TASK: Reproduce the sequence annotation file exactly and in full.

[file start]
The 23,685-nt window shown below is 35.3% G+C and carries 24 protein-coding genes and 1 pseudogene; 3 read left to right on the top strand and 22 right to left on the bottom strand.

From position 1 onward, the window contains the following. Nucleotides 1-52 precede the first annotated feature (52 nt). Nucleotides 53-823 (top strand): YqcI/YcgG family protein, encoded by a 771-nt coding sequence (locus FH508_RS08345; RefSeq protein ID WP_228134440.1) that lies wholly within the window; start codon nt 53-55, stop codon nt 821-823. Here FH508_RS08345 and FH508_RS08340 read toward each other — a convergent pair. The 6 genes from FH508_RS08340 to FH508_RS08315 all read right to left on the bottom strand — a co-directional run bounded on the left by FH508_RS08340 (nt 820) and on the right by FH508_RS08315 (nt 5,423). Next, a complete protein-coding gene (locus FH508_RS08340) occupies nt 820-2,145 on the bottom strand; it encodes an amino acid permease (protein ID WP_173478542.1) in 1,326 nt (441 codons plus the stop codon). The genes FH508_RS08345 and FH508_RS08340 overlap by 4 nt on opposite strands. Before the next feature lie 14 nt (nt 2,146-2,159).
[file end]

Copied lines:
The 23,685-nt window shown below is 35.3% G+C and carries 24 protein-coding genes and 1 pseudogene; 3 read left to right on the top strand and 22 right to left on the bottom strand.

From position 1 onward, the window contains the following. Nucleotides 1-52 precede the first annotated feature (52 nt). Nucleotides 53-823 (top strand): YqcI/YcgG family protein, encoded by a 771-nt coding sequence (locus FH508_RS08345; RefSeq protein ID WP_228134440.1) that lies wholly within the window; start codon nt 53-55, stop codon nt 821-823. Here FH508_RS08345 and FH508_RS08340 read toward each other — a convergent pair. The 6 genes from FH508_RS08340 to FH508_RS08315 all read right to left on the bottom strand — a co-directional run bounded on the left by FH508_RS08340 (nt 820) and on the right by FH508_RS08315 (nt 5,423). Next, a complete protein-coding gene (locus FH508_RS08340) occupies nt 820-2,145 on the bottom strand; it encodes an amino acid permease (protein ID WP_173478542.1) in 1,326 nt (441 codons plus the stop codon). The genes FH508_RS08345 and FH508_RS08340 overlap by 4 nt on opposite strands. Before the next feature lie 14 nt (nt 2,146-2,159).